Papua New Guinea Earthquake: Death Toll Rising After Magnitude 6.0 Aftershock

Hundreds of thousands of residents in Papua New Guinea were still feeling the effects Monday of an earthquake that occurred nearly a week ago. The 7.5 earthquake rocked the highlands region early February 26, triggering immense aftershocks including a 6.0 magnitude quake Monday.

There have been three aftershocks greater than 5.0 magnitude since the original earthquake, Reuters reported.

"People are in great fear of their lives as the quakes are continuing ever since it started," said James Justin, of the Ministry of Petroleum and Energy, according to Reuters. "They actually want to know when it will stop."

The death toll from the combined quakes has now risen to 67, said Udaya Regmi, the head of the Red Cross in Papua New Guinea, according to CNN. An estimated 500 more were injured.

A supplied image shows locals inspecting a landslide and damage to a road located near the township of Tabubil after an earthquake that struck Papua New Guinea's Southern Highlands, February 26, 2018. Jerome Kay/Handout via REUTERS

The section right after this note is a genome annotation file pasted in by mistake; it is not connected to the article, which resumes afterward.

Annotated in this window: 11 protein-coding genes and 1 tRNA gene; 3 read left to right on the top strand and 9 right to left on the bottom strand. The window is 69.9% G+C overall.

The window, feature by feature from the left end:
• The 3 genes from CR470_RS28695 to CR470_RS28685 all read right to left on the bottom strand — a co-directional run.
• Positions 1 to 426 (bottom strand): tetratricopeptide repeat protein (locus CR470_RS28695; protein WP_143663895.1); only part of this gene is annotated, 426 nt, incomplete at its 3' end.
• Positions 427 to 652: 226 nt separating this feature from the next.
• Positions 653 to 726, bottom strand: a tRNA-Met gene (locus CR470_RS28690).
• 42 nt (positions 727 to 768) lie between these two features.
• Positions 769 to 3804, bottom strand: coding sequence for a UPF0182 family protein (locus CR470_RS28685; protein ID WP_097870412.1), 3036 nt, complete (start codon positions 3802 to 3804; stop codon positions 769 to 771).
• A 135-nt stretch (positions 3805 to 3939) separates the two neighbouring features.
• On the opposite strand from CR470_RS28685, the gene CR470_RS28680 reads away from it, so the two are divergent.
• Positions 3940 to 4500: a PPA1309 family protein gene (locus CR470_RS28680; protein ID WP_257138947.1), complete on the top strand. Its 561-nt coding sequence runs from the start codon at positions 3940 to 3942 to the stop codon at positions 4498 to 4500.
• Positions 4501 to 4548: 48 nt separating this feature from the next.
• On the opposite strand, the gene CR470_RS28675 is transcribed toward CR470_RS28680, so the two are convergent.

In addition to those who were killed and injured, hundreds of thousands more were displaced or otherwise affected by the disaster. Some 670,000 people live within 62 miles of the earthquake's epicenter, the Red Cross said.

"Around 143,000 people are affected and 17,000 people have been generally displaced because their homes are either fully or partially damaged and not in a condition to lie in," said Regmi.

Aid workers warned of the need for help in the hard-to-reach region. Landslides sparked by the quakes have wrought havoc on the land: food was reportedly becoming scarce in certain areas due to inaccessible roadways, BBC News reported. Hela province governor Philip Undialu told local reporters the police station, courthouse, hospital and homes had been "ripped apart of sunk into the ground."

"The rugged terrain and loss of communications in the area impacted means it is taking time to build a complete picture of the damage," New Zealand Foreign Affairs Minister Winston Peters said in a statement Monday, according to CNN. "But we know that tens of thousands of people are reported as requiring humanitarian assistance."

A local stands next to a damaged house near a landslide in the town of Tari after an earthquake struck Papua New Guinea's Southern Highlands in this image taken February 27, 2018 obtained from social media. Francis Ambrose/via REUTERS